We lived three thousand miles away from each other, mom.  Yet our bodies *broke* within 3 months of each other even though we rarely spoke a word to each other. Birthdays, Christmases, Thanksgivings – you name it – have come and gone without as much as a phone call to each other.

What is unconditional love mom?

One of my last memories living with you goes like this.

I think we had to give up the house. I don’t know if it was part of the divorce settlement or what. Quite frankly I just don’t remember many of those details after third grade.

We moved into the apartments behind my high school. That means I must have been in ninth grade. Maybe even eighth grade, who knows?

Do you?

Anyway, my point, I was not a little girl. (Perhaps emotionally I was – AM – still the little girl.) When I woke up I needed to see what kind of mood you were in so I would know how my day would go. You were always awake before me and in the upstairs hall bathroom putting on your makeup. I knew your routine.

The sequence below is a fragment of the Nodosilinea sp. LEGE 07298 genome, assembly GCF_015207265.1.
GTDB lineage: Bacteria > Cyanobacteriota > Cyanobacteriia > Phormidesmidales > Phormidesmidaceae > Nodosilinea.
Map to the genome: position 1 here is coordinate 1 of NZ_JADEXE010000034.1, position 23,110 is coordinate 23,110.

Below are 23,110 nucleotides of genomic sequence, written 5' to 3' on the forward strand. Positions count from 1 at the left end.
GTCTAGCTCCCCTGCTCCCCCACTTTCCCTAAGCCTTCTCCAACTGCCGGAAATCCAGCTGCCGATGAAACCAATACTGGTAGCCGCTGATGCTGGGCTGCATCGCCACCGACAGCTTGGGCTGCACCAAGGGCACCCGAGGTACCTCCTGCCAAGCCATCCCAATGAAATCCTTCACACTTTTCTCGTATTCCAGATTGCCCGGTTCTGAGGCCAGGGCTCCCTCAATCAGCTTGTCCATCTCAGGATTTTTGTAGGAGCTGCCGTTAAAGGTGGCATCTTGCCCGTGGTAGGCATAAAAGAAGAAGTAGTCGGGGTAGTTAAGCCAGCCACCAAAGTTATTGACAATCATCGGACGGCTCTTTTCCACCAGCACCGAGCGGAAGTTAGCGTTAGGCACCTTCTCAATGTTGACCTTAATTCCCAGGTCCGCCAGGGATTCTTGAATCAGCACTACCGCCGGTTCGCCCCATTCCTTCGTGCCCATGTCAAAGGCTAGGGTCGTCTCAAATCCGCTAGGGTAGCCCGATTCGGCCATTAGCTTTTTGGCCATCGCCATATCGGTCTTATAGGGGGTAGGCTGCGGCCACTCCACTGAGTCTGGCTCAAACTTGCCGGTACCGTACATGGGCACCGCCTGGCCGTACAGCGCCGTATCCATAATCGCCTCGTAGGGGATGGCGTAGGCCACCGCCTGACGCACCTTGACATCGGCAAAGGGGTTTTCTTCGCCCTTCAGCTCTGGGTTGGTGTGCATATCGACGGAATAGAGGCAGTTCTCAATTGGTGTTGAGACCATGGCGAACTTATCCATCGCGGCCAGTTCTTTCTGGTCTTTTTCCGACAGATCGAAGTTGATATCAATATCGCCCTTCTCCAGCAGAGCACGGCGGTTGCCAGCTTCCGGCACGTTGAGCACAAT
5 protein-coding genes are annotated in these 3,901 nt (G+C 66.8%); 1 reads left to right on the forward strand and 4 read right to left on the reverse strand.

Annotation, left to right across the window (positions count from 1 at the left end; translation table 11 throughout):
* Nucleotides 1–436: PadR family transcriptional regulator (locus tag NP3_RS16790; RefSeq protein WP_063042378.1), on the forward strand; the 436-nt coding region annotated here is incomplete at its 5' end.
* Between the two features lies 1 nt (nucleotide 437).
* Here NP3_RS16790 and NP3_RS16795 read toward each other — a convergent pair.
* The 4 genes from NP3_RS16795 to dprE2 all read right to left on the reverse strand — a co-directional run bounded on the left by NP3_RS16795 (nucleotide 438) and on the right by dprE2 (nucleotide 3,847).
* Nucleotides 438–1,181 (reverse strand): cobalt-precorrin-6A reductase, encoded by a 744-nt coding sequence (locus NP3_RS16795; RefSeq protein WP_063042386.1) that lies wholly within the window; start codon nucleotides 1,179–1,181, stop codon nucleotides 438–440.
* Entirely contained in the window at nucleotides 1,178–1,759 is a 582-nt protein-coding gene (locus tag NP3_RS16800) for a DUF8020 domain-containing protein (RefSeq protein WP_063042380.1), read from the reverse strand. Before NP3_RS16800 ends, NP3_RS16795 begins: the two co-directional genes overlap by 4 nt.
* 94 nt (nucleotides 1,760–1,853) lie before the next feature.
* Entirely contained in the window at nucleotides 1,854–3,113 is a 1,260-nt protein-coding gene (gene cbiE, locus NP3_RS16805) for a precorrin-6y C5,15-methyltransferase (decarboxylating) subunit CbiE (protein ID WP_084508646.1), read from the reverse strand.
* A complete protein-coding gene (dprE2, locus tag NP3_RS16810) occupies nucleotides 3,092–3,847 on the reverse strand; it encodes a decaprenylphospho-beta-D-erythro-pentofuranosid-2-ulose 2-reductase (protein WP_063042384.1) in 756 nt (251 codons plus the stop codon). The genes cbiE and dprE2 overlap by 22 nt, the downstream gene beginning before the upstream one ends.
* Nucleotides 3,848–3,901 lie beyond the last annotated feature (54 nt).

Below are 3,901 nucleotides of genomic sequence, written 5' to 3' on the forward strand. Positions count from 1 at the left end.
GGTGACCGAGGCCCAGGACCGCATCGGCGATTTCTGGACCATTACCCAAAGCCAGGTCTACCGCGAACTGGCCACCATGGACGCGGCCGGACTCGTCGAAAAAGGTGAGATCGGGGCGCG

I waited.

I waited for you to stand in front of the bathroom mirror so I could see your face in the mirror as I walked up from behind you.

You would bend your torso over the sink as you put on your eye make-up. That was what I waited for you to do! That was my queue to start singing, “Baby face… cha-cha-cha-cha. You've got the cutest little baby face…cha-cha-cha-cha. There's not another who can take your place… Baby face…”

I don’t remember when you taught me the words, but the first time I heard you sing the song  I associated it with happiness.

Maybe I crossed my fingers – or not – as I waited for you to do one of two things after you heard me sing.